Will voters give firefighters collective bargaining power? 

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Voters will decide at the April 2 city election whether to allow firefighters collective bargaining power. Firefighters petitioned the measure onto the ballot and plan to spend $250,000 on a campaign labeled, “Firefighters for a Safer Colorado Springs.”

According to a campaign finance report filed Jan. 14, the committee has raised $221,000 — most from Colorado Springs Professional Firefighters IAFF Local 5. Colorado Professional Firefighters in Denver gave $30,000. The committee has spent about $207,000 on polling, consulting and petitioning.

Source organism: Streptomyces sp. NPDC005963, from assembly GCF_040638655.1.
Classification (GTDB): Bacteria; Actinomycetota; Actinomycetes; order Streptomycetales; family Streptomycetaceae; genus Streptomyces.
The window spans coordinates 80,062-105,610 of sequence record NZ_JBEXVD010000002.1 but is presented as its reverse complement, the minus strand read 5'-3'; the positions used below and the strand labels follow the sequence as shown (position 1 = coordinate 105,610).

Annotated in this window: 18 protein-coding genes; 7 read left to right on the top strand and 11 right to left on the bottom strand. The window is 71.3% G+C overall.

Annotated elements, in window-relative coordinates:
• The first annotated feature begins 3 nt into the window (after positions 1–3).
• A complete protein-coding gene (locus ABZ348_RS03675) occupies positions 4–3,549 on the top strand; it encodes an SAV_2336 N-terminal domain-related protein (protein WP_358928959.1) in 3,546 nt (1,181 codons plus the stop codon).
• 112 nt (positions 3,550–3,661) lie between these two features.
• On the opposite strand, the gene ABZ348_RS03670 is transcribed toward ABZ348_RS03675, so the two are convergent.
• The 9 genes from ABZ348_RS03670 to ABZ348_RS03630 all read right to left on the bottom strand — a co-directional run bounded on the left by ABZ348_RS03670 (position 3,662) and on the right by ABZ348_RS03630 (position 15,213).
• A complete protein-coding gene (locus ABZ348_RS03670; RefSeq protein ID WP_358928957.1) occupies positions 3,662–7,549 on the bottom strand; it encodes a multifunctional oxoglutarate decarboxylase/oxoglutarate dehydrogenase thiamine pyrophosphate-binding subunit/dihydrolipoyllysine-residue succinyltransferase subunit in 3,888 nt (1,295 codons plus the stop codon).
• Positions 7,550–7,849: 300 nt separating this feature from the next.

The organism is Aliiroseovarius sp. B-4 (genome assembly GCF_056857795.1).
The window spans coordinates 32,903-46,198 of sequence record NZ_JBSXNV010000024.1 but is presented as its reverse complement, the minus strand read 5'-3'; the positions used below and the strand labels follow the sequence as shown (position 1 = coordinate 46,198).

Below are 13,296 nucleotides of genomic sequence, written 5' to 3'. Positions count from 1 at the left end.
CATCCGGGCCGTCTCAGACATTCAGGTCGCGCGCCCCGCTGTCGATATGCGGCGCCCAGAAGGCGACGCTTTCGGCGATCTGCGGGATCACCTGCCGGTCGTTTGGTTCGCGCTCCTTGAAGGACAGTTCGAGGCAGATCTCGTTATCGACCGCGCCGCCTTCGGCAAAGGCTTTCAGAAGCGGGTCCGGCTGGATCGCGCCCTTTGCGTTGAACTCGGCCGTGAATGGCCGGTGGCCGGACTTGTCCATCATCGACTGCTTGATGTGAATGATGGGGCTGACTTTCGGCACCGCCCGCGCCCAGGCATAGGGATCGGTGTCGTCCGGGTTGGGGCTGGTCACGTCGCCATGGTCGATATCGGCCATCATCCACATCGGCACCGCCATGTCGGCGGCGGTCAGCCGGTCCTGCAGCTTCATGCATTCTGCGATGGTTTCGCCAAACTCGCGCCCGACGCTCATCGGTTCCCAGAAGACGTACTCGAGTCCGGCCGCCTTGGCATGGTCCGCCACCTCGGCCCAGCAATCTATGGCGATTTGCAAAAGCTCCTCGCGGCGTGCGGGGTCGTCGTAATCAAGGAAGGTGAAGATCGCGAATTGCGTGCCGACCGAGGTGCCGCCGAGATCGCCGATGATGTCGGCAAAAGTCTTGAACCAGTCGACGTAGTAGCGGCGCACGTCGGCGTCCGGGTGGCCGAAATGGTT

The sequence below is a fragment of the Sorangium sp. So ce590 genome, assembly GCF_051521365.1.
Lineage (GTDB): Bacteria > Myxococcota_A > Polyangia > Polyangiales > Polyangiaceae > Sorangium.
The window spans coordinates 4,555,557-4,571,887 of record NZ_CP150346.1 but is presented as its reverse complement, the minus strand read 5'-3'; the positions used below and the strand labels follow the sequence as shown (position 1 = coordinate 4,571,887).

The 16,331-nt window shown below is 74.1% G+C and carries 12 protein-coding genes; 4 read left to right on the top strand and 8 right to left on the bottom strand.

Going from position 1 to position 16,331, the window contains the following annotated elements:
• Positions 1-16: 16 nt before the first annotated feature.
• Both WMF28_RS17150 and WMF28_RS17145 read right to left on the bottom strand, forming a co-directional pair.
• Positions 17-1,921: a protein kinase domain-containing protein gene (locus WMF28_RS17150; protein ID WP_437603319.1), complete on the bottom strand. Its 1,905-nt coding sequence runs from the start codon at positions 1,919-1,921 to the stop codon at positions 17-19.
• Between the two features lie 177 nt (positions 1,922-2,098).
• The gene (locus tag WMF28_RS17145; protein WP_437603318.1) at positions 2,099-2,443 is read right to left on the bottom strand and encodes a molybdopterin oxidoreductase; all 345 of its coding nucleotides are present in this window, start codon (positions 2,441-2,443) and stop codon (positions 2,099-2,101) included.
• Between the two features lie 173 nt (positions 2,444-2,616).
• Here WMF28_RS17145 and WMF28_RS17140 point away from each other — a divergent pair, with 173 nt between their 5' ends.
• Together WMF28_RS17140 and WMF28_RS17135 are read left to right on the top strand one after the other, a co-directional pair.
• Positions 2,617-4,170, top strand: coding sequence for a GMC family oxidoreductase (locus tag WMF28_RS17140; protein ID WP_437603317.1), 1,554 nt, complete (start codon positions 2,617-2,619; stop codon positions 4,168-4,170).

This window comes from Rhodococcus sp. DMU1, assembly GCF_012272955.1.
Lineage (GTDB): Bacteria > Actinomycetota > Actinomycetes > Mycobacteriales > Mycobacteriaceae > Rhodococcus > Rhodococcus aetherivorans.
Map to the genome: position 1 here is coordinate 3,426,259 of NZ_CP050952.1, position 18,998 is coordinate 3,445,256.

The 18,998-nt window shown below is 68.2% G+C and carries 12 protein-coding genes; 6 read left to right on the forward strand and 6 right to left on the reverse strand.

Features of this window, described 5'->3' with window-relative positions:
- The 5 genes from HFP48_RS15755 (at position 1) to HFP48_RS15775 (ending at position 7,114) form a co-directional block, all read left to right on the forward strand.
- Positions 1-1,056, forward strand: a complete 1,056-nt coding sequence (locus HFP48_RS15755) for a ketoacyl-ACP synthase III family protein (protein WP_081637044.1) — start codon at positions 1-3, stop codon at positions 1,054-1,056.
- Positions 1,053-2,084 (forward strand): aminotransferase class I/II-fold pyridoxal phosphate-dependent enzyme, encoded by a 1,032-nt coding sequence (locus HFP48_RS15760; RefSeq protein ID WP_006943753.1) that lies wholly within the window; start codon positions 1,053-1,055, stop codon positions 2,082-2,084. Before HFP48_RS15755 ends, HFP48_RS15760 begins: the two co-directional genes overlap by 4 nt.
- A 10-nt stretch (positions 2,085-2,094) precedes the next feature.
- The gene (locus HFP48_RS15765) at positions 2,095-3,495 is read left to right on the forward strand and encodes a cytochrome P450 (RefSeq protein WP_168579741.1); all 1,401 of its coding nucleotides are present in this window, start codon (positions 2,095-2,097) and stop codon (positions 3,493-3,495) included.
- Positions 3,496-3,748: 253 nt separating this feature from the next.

Firefighters argue they haven’t had a meaningful seat at the budgeting table and, hence, are short-staffed and face safety issues on the job. Even if approved, the ballot measure would not give firefighters the right to strike.
The measure is opposed by the mayor. And the Colorado Springs Chamber of Commerce and EDC — whose operations have been bolstered by at least $920,000 from city taxpayers from 2016 through 2019 — has formed the Citizens Against Public Employee Unions committee to actively fight the initiative.

“We don’t believe unions are right for our community,” the Chamber’s Rachel Beck tells the Indy via email. “Unionizing one group of public employees will lead to more contentious relationships and additional costs to taxpayers, and that erodes our competitive advantage.”

The Chamber group hasn’t filed a campaign finance report as of the Indy’s press time. Beck says details of the 
campaign haven’t been determined.

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